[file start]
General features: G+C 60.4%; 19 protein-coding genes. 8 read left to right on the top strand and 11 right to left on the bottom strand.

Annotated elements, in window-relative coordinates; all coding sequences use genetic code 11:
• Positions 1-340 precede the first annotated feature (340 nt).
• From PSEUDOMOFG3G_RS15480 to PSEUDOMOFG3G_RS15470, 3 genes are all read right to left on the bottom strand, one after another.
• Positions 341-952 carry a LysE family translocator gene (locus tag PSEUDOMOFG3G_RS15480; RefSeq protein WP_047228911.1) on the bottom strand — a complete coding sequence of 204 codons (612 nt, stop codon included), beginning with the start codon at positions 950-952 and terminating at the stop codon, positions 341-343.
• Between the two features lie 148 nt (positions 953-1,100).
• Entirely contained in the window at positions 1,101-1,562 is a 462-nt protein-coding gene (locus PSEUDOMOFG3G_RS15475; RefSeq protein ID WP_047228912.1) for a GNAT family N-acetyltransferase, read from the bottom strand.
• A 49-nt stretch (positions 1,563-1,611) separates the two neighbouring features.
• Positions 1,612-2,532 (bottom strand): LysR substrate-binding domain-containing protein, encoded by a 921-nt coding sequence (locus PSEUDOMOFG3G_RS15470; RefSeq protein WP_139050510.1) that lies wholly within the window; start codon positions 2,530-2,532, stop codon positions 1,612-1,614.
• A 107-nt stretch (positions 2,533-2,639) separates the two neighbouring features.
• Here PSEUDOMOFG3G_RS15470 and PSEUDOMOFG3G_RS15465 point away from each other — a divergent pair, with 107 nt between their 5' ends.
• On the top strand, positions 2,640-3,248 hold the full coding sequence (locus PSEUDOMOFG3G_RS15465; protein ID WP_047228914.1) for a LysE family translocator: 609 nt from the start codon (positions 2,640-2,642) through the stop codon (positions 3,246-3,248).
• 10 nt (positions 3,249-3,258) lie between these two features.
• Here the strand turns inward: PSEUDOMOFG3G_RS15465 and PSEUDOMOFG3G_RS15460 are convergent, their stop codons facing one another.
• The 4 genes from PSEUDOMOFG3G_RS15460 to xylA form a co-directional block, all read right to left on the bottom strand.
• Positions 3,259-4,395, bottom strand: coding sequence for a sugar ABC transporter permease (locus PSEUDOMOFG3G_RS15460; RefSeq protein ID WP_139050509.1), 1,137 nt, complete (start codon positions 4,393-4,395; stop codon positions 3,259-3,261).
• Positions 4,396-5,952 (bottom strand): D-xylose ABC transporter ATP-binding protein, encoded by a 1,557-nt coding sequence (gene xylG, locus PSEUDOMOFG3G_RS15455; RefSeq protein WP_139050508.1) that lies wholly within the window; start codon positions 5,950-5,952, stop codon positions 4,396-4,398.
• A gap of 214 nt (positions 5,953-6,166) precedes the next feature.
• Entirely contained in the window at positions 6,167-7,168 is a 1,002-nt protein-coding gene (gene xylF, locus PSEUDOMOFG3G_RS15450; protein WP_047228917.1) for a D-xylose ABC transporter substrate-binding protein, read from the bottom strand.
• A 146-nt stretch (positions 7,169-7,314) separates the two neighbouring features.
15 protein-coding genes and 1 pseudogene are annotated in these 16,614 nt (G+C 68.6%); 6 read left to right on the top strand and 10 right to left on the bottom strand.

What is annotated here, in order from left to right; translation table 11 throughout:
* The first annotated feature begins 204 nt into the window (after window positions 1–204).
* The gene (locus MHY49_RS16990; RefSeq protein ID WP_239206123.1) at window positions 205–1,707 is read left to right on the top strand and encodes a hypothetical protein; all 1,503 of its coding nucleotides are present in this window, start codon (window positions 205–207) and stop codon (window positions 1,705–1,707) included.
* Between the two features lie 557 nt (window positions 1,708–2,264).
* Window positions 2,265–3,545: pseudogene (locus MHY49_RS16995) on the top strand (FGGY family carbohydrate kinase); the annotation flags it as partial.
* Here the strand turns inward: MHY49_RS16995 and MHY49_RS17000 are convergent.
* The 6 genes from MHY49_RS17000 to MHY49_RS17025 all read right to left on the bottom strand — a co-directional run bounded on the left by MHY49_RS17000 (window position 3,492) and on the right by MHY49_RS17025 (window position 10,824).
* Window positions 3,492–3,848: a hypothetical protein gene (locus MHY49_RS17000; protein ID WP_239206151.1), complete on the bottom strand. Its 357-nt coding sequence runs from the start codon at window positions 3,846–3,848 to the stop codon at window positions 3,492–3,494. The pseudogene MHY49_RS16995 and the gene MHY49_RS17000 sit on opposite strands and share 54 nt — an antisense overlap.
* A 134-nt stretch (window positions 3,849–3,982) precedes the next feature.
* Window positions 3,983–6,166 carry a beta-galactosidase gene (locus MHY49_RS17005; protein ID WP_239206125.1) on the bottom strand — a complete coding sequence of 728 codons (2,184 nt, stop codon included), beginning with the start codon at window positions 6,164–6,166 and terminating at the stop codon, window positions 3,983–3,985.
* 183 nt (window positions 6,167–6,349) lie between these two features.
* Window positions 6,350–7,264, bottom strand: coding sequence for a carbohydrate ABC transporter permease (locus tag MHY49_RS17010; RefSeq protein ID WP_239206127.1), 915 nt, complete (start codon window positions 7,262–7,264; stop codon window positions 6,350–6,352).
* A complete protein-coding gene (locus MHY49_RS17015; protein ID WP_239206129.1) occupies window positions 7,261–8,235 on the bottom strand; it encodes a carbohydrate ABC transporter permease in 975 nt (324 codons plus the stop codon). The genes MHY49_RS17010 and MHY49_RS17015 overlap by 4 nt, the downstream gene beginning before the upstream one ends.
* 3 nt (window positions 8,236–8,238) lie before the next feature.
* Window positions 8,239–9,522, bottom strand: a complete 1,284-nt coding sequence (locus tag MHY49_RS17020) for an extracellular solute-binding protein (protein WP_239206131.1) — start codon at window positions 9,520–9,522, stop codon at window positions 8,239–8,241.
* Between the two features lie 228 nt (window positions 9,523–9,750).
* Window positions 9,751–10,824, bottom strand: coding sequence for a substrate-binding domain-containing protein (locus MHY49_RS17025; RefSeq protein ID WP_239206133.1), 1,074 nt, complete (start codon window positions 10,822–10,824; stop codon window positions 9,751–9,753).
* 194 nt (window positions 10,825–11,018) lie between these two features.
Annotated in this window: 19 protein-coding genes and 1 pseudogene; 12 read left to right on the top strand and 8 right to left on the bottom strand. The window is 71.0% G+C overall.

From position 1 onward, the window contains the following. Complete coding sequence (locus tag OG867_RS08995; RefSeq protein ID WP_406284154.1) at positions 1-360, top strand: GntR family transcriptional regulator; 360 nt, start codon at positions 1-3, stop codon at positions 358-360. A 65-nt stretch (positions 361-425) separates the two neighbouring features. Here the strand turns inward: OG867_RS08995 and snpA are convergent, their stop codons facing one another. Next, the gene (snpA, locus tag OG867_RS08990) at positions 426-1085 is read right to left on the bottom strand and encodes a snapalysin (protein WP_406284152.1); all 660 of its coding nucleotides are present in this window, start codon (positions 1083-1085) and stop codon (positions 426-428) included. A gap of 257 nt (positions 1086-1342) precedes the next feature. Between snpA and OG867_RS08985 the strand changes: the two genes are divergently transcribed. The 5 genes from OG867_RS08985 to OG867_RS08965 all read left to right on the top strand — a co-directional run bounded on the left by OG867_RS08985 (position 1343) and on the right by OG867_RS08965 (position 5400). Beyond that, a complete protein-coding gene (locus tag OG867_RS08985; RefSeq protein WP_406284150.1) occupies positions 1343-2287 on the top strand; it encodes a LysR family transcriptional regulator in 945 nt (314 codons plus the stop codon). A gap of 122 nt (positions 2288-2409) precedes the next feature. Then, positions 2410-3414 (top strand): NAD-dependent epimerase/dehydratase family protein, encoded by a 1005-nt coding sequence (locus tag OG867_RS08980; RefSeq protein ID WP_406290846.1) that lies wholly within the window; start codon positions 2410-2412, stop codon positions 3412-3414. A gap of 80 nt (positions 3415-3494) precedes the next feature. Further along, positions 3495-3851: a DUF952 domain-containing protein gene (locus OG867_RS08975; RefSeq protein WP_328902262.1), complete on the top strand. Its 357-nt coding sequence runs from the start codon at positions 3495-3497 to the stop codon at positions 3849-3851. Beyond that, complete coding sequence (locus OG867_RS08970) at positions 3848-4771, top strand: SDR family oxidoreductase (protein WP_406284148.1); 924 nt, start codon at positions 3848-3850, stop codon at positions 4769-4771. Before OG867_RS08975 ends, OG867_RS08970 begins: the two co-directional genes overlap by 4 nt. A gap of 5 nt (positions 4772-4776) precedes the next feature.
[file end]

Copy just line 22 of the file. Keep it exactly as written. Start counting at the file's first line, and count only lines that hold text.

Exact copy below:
What is annotated here, in order from left to right; translation table 11 throughout: